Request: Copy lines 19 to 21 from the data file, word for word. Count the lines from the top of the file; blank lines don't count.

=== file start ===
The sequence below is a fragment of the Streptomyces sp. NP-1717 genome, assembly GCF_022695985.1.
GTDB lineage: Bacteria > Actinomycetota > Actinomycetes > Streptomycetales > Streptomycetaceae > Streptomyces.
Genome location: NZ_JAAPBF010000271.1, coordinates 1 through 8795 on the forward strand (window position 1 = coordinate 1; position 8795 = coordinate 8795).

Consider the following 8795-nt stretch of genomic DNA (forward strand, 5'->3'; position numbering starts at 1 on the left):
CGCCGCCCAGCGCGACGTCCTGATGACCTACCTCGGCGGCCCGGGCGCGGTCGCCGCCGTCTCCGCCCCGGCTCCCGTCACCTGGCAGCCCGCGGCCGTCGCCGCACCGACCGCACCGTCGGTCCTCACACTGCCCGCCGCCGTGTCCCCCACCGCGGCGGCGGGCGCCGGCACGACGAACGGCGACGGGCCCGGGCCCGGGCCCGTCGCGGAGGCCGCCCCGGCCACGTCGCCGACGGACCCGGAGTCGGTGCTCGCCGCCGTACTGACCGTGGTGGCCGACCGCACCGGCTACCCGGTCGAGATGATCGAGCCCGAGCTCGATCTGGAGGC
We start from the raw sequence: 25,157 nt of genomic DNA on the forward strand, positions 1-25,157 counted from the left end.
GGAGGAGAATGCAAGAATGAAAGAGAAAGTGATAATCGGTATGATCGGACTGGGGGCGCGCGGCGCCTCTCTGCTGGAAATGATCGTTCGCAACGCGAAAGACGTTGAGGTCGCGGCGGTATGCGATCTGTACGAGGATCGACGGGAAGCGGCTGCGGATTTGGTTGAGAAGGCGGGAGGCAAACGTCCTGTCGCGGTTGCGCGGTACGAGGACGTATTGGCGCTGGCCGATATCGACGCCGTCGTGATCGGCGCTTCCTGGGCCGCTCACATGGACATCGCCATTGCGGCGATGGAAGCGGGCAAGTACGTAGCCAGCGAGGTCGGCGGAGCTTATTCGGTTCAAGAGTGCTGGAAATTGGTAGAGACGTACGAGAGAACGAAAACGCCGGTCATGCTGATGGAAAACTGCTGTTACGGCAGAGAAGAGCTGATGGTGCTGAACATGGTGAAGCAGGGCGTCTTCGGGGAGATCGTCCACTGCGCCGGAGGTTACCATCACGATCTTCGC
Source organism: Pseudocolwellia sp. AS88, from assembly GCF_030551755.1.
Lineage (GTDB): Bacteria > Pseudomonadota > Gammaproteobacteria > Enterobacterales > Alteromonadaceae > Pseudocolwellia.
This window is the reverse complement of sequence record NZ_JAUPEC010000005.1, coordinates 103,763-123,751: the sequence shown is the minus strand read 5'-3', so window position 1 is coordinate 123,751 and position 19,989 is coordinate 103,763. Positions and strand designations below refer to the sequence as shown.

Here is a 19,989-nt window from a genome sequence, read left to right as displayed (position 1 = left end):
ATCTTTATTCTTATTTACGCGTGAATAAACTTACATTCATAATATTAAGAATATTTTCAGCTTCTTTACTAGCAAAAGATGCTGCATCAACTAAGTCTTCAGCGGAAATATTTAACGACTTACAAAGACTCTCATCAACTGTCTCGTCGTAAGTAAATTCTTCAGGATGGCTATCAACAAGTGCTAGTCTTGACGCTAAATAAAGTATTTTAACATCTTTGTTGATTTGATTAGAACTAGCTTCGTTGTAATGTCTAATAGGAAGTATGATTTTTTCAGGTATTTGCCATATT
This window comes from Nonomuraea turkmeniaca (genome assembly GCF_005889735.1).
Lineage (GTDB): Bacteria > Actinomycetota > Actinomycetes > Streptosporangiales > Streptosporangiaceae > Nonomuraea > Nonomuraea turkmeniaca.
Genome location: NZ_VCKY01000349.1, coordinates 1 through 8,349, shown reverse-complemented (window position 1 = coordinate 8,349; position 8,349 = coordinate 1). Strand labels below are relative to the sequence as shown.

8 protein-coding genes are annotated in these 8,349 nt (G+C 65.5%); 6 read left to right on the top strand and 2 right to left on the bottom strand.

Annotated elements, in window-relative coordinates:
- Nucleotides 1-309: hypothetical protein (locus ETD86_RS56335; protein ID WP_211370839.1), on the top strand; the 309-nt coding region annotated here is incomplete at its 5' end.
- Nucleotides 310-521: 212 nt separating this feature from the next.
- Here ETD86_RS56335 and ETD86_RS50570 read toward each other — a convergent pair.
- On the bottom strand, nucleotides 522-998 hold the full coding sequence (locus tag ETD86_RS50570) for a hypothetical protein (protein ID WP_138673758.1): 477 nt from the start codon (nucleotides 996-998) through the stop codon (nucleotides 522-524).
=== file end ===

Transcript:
- Nucleotides 310-521: 212 nt separating this feature from the next.
- Here ETD86_RS56335 and ETD86_RS50570 read toward each other — a convergent pair.
- On the bottom strand, nucleotides 522-998 hold the full coding sequence (locus tag ETD86_RS50570) for a hypothetical protein (protein ID WP_138673758.1): 477 nt from the start codon (nucleotides 996-998) through the stop codon (nucleotides 522-524).